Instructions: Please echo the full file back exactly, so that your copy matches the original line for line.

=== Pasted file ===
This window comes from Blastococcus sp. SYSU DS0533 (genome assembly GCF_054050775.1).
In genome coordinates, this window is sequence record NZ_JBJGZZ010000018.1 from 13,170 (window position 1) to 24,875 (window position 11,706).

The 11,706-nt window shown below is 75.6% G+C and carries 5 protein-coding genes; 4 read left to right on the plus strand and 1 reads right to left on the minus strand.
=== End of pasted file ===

This window comes from Blastococcus sp. SYSU DS0533 (genome assembly GCF_054050775.1).
In genome coordinates, this window is sequence record NZ_JBJGZZ010000018.1 from 13,170 (window position 1) to 24,875 (window position 11,706).

The 11,706-nt window shown below is 75.6% G+C and carries 5 protein-coding genes; 4 read left to right on the plus strand and 1 reads right to left on the minus strand.